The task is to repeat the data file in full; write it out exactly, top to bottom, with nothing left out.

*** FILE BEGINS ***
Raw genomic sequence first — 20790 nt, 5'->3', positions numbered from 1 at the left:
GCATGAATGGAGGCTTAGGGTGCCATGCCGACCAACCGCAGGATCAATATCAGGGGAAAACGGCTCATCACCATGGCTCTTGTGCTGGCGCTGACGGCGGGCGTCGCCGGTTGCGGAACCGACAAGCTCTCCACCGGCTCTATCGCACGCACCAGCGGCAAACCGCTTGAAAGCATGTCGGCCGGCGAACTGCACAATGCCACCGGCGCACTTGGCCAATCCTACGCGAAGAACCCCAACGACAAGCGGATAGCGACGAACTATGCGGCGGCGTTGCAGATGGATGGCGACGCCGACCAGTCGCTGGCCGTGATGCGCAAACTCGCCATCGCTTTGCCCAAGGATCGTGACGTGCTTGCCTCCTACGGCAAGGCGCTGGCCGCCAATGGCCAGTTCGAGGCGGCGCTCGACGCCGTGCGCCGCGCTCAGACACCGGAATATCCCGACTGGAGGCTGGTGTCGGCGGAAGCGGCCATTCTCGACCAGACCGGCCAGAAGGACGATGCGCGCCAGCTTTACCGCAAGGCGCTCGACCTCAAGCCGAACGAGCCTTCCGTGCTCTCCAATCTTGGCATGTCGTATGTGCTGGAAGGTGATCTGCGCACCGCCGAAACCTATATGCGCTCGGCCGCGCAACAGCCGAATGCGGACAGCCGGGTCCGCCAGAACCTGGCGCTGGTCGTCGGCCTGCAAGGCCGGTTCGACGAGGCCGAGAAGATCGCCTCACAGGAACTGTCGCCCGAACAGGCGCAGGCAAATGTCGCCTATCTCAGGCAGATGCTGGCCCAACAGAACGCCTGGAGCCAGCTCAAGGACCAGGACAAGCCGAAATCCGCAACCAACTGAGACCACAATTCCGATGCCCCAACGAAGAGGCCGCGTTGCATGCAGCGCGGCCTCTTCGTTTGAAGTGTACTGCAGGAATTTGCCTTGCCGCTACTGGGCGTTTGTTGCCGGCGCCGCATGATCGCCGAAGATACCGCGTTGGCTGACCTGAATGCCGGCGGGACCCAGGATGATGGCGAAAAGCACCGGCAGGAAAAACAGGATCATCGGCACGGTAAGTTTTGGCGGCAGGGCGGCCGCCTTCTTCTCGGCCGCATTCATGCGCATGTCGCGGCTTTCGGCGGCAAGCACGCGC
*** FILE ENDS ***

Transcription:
Raw genomic sequence first — 20790 nt, 5'->3', positions numbered from 1 at the left:
GCATGAATGGAGGCTTAGGGTGCCATGCCGACCAACCGCAGGATCAATATCAGGGGAAAACGGCTCATCACCATGGCTCTTGTGCTGGCGCTGACGGCGGGCGTCGCCGGTTGCGGAACCGACAAGCTCTCCACCGGCTCTATCGCACGCACCAGCGGCAAACCGCTTGAAAGCATGTCGGCCGGCGAACTGCACAATGCCACCGGCGCACTTGGCCAATCCTACGCGAAGAACCCCAACGACAAGCGGATAGCGACGAACTATGCGGCGGCGTTGCAGATGGATGGCGACGCCGACCAGTCGCTGGCCGTGATGCGCAAACTCGCCATCGCTTTGCCCAAGGATCGTGACGTGCTTGCCTCCTACGGCAAGGCGCTGGCCGCCAATGGCCAGTTCGAGGCGGCGCTCGACGCCGTGCGCCGCGCTCAGACACCGGAATATCCCGACTGGAGGCTGGTGTCGGCGGAAGCGGCCATTCTCGACCAGACCGGCCAGAAGGACGATGCGCGCCAGCTTTACCGCAAGGCGCTCGACCTCAAGCCGAACGAGCCTTCCGTGCTCTCCAATCTTGGCATGTCGTATGTGCTGGAAGGTGATCTGCGCACCGCCGAAACCTATATGCGCTCGGCCGCGCAACAGCCGAATGCGGACAGCCGGGTCCGCCAGAACCTGGCGCTGGTCGTCGGCCTGCAAGGCCGGTTCGACGAGGCCGAGAAGATCGCCTCACAGGAACTGTCGCCCGAACAGGCGCAGGCAAATGTCGCCTATCTCAGGCAGATGCTGGCCCAACAGAACGCCTGGAGCCAGCTCAAGGACCAGGACAAGCCGAAATCCGCAACCAACTGAGACCACAATTCCGATGCCCCAACGAAGAGGCCGCGTTGCATGCAGCGCGGCCTCTTCGTTTGAAGTGTACTGCAGGAATTTGCCTTGCCGCTACTGGGCGTTTGTTGCCGGCGCCGCATGATCGCCGAAGATACCGCGTTGGCTGACCTGAATGCCGGCGGGACCCAGGATGATGGCGAAAAGCACCGGCAGGAAAAACAGGATCATCGGCACGGTAAGTTTTGGCGGCAGGGCGGCCGCCTTCTTCTCGGCCGCATTCATGCGCATGTCGCGGCTTTCGGCGGCAAGCACGCGC